This research explores a theory of cyber law expressed in the form of seven guidelines and based upon international principles of jurisdiction. Focus in cyberlaw largely has been on aspects of cybercrime rather than the theory, philosophy, and science of cyber law generally. This article seeks to characterize the jurisprudential aspects of cyber law jurisdiction by developing a broad measuring stick that can be applied to the law as it impacts cyberspace. The attention herein is on private law, and the primary focus is to begin to regularize a vocabulary that can be understood by both the legal and cyber communities, to develop guidelines for applying settled concepts in the physical space to the problem of jurisdiction in cyber space, and the development of new legal paradigms addressing yet unknown issues in cyber jurisprudence. These issues – vocabulary and jurisdiction - form the most significant stumbling blocks to the development of a coherent, universal, and useful jurisprudence addressing issues in cyber space, now and in the future. The private law explored addressing private law jurisdiction is derived from international legal concepts. The landscape is viewed in three ways (“Law Types”): 1. Settled, physical space law; 2. Physical space law that can be molded or interpreted to address cyberspace; 3. Areas where new laws must be made to address issues that are uniquely cyber-related. This article addresses some of the most relevant issues, resources and cases, both from the U.S. and internationally. It is not intended to be pervasive, but rather as a starting point for further discussion and research.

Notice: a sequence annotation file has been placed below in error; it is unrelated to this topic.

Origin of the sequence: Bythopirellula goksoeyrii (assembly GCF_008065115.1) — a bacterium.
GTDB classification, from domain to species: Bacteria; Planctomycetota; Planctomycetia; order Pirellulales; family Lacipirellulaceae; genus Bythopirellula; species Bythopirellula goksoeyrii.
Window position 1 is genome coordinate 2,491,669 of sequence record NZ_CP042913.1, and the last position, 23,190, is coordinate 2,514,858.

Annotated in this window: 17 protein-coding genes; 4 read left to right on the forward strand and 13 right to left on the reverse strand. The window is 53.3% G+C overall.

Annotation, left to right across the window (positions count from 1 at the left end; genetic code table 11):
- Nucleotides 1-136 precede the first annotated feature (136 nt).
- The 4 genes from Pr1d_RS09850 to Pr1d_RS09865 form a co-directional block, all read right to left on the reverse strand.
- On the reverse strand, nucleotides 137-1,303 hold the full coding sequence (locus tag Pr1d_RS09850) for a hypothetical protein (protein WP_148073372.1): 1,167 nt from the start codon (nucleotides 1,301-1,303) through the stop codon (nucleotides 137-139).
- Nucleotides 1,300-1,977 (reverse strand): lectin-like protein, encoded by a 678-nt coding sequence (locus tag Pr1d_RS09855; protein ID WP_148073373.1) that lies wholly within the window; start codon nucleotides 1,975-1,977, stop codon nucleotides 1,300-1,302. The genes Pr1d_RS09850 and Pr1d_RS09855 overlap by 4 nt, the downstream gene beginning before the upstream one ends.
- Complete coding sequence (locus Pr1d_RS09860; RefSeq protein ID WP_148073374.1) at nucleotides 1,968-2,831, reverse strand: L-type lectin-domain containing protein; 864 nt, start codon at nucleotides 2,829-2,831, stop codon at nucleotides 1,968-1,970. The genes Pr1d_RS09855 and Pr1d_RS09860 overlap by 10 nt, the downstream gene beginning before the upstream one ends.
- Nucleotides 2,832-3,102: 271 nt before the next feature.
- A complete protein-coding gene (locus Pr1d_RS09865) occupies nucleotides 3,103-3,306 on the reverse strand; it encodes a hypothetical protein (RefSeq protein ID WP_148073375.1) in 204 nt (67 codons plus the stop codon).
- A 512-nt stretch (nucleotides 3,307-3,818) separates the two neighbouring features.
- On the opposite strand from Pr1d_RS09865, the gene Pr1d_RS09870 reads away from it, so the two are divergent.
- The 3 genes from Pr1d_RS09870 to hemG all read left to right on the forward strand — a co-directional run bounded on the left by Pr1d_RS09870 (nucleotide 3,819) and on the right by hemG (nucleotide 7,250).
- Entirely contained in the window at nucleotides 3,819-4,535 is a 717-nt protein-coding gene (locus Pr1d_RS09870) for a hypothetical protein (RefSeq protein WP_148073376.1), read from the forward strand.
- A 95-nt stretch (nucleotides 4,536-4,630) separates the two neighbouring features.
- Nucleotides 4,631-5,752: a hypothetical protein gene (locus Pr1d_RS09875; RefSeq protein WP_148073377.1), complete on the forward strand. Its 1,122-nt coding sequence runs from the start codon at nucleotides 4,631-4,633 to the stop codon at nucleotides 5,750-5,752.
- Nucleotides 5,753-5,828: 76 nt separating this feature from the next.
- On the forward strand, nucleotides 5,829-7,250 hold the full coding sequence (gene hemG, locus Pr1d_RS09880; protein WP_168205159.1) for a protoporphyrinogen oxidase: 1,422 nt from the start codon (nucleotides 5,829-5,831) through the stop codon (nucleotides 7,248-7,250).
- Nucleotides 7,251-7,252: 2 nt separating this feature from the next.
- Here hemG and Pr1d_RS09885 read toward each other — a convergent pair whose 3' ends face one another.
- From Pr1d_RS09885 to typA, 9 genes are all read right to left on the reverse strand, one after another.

Corresponding author. P.R. Stephenson: firstname.lastname@example.org
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